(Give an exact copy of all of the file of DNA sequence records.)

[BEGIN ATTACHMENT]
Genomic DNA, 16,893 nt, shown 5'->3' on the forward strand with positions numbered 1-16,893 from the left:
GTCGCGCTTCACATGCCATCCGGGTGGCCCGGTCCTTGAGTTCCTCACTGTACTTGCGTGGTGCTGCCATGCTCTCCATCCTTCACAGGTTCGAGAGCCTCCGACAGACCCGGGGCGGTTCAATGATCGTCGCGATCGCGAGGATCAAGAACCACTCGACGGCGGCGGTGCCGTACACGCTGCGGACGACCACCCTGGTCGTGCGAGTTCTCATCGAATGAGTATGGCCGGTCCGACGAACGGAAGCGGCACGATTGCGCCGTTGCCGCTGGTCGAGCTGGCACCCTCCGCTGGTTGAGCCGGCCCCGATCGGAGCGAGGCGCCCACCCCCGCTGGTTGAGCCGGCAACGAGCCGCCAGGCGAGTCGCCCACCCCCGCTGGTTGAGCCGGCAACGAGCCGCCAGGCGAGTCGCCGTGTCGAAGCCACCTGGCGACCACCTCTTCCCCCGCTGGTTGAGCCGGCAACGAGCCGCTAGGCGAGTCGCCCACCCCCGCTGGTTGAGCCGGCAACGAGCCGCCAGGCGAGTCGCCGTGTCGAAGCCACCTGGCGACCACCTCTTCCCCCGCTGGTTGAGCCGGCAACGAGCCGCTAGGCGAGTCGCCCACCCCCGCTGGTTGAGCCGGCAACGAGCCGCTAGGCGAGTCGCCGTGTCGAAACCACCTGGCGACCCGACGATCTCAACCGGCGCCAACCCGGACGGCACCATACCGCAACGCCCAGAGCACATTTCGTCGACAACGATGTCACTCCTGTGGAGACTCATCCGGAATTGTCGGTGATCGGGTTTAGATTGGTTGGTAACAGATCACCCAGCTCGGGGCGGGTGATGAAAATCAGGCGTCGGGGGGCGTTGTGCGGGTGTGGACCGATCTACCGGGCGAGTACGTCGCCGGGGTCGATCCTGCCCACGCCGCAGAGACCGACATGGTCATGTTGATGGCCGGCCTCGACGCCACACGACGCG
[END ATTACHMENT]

Genomic DNA, 16,893 nt, shown 5'->3' on the forward strand with positions numbered 1-16,893 from the left:
GTCGCGCTTCACATGCCATCCGGGTGGCCCGGTCCTTGAGTTCCTCACTGTACTTGCGTGGTGCTGCCATGCTCTCCATCCTTCACAGGTTCGAGAGCCTCCGACAGACCCGGGGCGGTTCAATGATCGTCGCGATCGCGAGGATCAAGAACCACTCGACGGCGGCGGTGCCGTACACGCTGCGGACGACCACCCTGGTCGTGCGAGTTCTCATCGAATGAGTATGGCCGGTCCGACGAACGGAAGCGGCACGATTGCGCCGTTGCCGCTGGTCGAGCTGGCACCCTCCGCTGGTTGAGCCGGCCCCGATCGGAGCGAGGCGCCCACCCCCGCTGGTTGAGCCGGCAACGAGCCGCCAGGCGAGTCGCCCACCCCCGCTGGTTGAGCCGGCAACGAGCCGCCAGGCGAGTCGCCGTGTCGAAGCCACCTGGCGACCACCTCTTCCCCCGCTGGTTGAGCCGGCAACGAGCCGCTAGGCGAGTCGCCCACCCCCGCTGGTTGAGCCGGCAACGAGCCGCCAGGCGAGTCGCCGTGTCGAAGCCACCTGGCGACCACCTCTTCCCCCGCTGGTTGAGCCGGCAACGAGCCGCTAGGCGAGTCGCCCACCCCCGCTGGTTGAGCCGGCAACGAGCCGCTAGGCGAGTCGCCGTGTCGAAACCACCTGGCGACCCGACGATCTCAACCGGCGCCAACCCGGACGGCACCATACCGCAACGCCCAGAGCACATTTCGTCGACAACGATGTCACTCCTGTGGAGACTCATCCGGAATTGTCGGTGATCGGGTTTAGATTGGTTGGTAACAGATCACCCAGCTCGGGGCGGGTGATGAAAATCAGGCGTCGGGGGGCGTTGTGCGGGTGTGGACCGATCTACCGGGCGAGTACGTCGCCGGGGTCGATCCTGCCCACGCCGCAGAGACCGACATGGTCATGTTGATGGCCGGCCTCGACGCCACACGACGCG